The Price Of Entertainment Keeps Rocking Higher

We had a great time this past weekend, going out to a movie, attending a black-tie gala, and seeing the hometown Minnesota Vikings win at their new stadium. It is always fun to get out and be entertained, but I am amazed at out how expensive things have become.

Going through some old ticket stubs recently, I came across a stub from a Madonna concert my wife and I went to in 1985. We didn’t even know each other then, but later discovered from the ticket stubs that we had that we gone to the same concert. As surprising as that was to discover then, I was surprised now to see that the ticket price was just $13.50. The same week of that concert she was on the cover of Time magazine, so you know it was a top-priced ticket.

To give you an idea of how much the price of entertainment has escalated over the last thirty years, that $13.50 adjusted for inflation should only be $30.50 today. Or, how about my friend Russ’ experience going to see Led Zeppelin in 1975 (the original Led Zep line-up) for $7.50. That would translate to just $33.80 today.

Instead, a top concert today frequently costs between $150-$250 a ticket. The most I’ve probably paid for a ticket was when I took my wife to see Taylor Swift or my wife and son to see U2 360 a few years ago. Tickets for those shows were about $250 a piece. Adjusted for inflation, that’s 8.3x the cost of those Madonna tickets more than 30 years ago.

It’s not just concert tickets that have inflated so much – it’s any kind of entertainment. I have stubs from old Major League Baseball games, NFL games, Broadway musicals, and big-name comedians. Across the board, I see that prices have gone up by 4x-10x, depending on the event. None of them have gone down – that’s for sure!

Where will it go from here? I was floored when a friend recently said she was going to New York City with her sister for a quick getaway and they were going to see two Broadway shows: $900 a ticket to see Bette Midler in Hello Dolly and $1000 a seat for Hamilton.

I either need to adjust to these sky-high prices or plan to only see things on television in the future. I think I will probably do a little bit of both – although home entertainment (cable, streaming, PPV, etc) has also inflated a lot.

What the least you ever paid for a top act/game (in what year), or the most you’ve paid for a big ticket recently?

Image Credit: Pixabay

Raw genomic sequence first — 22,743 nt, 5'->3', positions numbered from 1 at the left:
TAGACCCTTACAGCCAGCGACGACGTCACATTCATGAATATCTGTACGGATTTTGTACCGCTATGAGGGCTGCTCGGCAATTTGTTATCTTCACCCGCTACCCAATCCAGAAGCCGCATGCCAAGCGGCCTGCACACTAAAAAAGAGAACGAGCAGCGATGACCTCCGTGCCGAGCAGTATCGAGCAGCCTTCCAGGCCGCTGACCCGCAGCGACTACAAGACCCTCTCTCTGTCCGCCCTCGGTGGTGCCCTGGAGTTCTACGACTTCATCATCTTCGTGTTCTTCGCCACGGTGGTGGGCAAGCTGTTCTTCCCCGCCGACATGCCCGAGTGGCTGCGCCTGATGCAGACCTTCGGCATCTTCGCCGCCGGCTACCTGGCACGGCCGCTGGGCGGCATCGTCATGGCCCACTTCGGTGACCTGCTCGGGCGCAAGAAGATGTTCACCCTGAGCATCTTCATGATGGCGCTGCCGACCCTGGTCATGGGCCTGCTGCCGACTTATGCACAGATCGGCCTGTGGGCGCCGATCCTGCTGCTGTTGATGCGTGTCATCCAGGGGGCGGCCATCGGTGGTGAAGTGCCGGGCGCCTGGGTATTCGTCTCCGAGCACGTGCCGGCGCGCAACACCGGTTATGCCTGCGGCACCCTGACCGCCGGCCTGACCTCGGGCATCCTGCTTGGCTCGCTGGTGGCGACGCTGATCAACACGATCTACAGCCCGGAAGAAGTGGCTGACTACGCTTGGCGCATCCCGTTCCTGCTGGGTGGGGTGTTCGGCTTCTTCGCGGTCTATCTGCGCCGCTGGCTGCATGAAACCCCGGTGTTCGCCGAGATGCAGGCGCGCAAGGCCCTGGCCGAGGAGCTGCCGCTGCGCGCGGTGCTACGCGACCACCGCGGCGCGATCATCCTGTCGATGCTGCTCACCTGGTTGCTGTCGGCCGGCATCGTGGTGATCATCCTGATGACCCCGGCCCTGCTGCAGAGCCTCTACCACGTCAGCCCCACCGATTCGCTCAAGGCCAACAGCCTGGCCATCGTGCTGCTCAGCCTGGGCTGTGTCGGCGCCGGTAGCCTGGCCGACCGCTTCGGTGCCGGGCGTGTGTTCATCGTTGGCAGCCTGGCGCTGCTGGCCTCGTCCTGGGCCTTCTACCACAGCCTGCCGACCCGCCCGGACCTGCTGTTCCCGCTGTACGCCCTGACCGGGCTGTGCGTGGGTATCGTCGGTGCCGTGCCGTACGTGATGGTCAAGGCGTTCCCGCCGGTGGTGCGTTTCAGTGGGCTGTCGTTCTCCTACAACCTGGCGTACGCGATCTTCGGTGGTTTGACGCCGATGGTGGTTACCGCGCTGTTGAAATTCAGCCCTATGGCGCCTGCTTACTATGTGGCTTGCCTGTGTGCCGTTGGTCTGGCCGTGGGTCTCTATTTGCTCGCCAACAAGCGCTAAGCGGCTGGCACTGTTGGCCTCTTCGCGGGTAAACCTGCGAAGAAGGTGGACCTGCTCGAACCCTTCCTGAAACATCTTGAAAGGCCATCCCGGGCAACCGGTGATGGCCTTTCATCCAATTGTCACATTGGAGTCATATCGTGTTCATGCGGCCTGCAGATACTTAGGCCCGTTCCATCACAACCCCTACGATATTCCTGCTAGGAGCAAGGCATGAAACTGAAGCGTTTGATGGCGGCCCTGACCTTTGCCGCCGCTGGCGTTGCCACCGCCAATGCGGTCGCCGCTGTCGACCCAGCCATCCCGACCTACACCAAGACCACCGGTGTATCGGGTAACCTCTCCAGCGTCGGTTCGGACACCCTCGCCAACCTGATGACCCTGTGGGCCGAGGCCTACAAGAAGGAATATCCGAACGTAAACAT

8 thoughts on “The Price Of Entertainment Keeps Rocking Higher

  1. Well, Chief, when I got to Woodstock in 1969, the fences were down, the cost was free, the music was phenomenal, the audience was legend-in-the-making, and the experience defined a generation. Rock on!

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  2. I don’t think I’ve ever spent more than $150 — that was to see Tom Petty and The Heartbreakers at the Beacon Theater a couple years ago. Worth every penny! R.I.P., Tom. Next January, I’m going to see my favorite musician from Canada, Alan Doyle. I think it will cost me about $60. He’s not well known in the US, but his fans (including me) are loyal followers indeed. My adult children wanted me to take them to Hamilton on Broadway for $1000 a seat. But Pop wouldn’t pop for that stratospheric extravagance. Eventually, when Hamilton prices come down to normal Broadway expenses, I’ll see if they still care to see that show.

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    1. Hamilton was in Chicago and people were paying $500+. It’s coming to Minneapolis now and you have to buy a season pass (6 shows) to get Hamilton. I think I’ll wait a few years to go.

      Liked by 1 person

  3. I think the mainstream explanation of ticket inflation, at least for musical acts, is that album sales are things of the past, and concert sales are how they make money now. As for the others: Hamilton is clearly supply and demand; I will also late, but it’s great to see a live stage show drive such excitement, in the days of binge watching. What I really choke on is sports. With a great experience available at home, it is difficult to justify ticket prices these days; I have quickly balked at several opportunities recently. Of course, I remember back when the Toronto Skydome (now Rogers Centre) was built, at the cost of $500M in 1989. (actually, $570M Canadian, or $978M in US dollars) I specifically remember the commentary that, in order to break even, they would have to have more than one event per day. Of course, US Bank Stadium, projected to cost $975M but eventually estimated at $1.129 Billion, is now a typical example. The way it works is not more volume, but more revenue sources like ticket price, concessions, public contributions, etc.

    My brother, a longtime Vikings season ticket holder, also balked this time. It started with the $2,000 seat reservation, for the right to purchase season tickets. (yes, a ticket to buy tickets) On the other hand, to sell those before the stadium was built, they had a VR room so you could see the view from various options. But, that was really window dressing to get you to pay up, before you were to pay up again.

    Liked by 1 person

    1. We went to a Vikings game last season and paid more than double face value – because the stadium was new. We went last month and paid about 15% more than face value. What a difference a year makes. They are much more competitive this year, too!


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